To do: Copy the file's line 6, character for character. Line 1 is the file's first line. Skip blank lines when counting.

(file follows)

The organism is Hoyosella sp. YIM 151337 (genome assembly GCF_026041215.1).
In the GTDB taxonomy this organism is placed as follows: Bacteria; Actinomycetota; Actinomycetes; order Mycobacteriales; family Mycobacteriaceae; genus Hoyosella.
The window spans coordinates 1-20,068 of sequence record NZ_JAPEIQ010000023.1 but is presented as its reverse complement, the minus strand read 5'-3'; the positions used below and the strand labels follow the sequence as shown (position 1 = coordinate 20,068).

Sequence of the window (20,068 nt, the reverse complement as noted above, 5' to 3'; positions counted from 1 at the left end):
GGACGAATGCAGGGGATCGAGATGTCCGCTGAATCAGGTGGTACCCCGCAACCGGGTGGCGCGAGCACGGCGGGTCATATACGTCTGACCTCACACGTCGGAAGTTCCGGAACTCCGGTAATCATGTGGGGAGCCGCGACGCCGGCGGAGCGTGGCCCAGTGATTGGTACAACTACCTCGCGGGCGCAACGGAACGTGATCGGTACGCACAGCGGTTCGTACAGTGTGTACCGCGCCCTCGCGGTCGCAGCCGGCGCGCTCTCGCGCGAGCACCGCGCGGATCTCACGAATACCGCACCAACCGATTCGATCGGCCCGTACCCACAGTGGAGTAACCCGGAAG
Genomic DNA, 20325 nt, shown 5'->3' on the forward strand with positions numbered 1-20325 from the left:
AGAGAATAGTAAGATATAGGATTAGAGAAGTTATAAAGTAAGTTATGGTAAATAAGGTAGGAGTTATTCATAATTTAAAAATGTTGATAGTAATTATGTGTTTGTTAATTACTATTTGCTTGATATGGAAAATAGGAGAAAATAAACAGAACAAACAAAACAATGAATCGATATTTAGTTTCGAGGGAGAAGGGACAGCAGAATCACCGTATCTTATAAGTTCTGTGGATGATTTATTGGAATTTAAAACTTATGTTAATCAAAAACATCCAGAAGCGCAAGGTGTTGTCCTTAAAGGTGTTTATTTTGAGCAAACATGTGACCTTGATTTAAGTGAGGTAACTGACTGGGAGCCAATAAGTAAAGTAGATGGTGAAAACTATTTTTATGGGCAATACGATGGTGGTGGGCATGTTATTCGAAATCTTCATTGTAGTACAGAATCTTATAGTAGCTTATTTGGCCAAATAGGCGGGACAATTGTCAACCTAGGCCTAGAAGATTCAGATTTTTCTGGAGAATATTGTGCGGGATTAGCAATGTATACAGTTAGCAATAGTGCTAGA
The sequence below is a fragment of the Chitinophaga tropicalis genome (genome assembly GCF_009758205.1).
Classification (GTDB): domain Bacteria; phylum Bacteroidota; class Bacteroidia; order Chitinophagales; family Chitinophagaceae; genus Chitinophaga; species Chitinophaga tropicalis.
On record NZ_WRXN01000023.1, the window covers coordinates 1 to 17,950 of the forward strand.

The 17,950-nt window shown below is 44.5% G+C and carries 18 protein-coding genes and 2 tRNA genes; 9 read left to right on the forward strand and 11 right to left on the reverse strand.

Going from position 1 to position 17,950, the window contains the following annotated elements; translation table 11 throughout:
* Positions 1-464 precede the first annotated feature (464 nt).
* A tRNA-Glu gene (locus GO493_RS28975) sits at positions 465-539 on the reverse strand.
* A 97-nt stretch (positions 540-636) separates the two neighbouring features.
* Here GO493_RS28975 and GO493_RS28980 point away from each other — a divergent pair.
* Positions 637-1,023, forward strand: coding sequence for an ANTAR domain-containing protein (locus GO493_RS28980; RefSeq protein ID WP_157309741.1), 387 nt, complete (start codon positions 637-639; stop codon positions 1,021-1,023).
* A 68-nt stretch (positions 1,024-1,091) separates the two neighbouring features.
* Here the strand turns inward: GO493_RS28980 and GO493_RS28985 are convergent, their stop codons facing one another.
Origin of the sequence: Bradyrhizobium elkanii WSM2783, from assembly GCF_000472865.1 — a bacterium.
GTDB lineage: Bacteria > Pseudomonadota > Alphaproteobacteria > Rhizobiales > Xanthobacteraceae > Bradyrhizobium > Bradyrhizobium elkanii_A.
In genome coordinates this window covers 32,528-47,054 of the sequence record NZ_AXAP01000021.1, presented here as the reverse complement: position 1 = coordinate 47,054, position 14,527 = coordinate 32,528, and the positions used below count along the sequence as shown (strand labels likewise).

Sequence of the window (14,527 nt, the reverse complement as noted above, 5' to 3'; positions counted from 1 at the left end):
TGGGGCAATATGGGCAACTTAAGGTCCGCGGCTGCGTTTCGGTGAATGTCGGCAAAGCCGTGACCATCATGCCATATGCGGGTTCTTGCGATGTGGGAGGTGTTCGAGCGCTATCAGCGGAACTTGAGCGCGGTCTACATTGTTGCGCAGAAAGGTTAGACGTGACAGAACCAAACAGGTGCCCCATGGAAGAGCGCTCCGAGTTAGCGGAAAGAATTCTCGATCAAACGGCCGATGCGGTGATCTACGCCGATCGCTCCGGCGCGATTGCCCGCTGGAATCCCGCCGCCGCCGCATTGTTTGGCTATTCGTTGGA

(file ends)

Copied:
Genomic DNA, 20325 nt, shown 5'->3' on the forward strand with positions numbered 1-20325 from the left: